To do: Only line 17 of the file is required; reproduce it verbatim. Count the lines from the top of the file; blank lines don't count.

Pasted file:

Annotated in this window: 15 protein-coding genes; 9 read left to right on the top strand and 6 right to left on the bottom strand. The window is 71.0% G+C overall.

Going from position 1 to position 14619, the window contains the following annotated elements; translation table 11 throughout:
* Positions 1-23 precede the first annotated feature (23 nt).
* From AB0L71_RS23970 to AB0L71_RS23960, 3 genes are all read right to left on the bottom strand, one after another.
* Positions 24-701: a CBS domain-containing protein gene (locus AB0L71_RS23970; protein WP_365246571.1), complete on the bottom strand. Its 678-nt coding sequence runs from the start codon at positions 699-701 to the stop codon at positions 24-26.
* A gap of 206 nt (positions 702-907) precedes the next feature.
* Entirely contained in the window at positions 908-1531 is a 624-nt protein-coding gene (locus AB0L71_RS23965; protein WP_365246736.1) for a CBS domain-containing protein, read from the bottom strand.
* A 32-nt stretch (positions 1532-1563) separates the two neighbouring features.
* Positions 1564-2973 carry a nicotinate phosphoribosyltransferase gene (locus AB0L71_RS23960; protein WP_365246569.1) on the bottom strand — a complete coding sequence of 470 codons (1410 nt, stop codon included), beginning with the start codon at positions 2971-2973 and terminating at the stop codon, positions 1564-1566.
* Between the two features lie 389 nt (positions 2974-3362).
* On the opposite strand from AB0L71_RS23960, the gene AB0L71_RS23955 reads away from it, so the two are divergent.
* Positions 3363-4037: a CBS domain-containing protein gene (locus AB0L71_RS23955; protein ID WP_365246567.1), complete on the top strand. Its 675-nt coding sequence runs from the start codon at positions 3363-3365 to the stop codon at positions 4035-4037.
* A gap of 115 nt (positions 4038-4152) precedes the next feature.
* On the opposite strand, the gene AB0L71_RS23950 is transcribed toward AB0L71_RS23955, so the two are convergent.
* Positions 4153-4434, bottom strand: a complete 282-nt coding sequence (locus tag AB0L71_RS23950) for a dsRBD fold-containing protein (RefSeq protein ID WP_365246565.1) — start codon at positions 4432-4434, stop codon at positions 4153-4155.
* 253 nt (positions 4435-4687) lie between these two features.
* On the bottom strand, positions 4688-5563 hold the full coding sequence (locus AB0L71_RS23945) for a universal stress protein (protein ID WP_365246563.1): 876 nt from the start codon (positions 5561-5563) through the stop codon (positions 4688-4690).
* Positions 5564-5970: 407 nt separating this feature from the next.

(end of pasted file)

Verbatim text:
* On the bottom strand, positions 4688-5563 hold the full coding sequence (locus AB0L71_RS23945) for a universal stress protein (protein ID WP_365246563.1): 876 nt from the start codon (positions 5561-5563) through the stop codon (positions 4688-4690).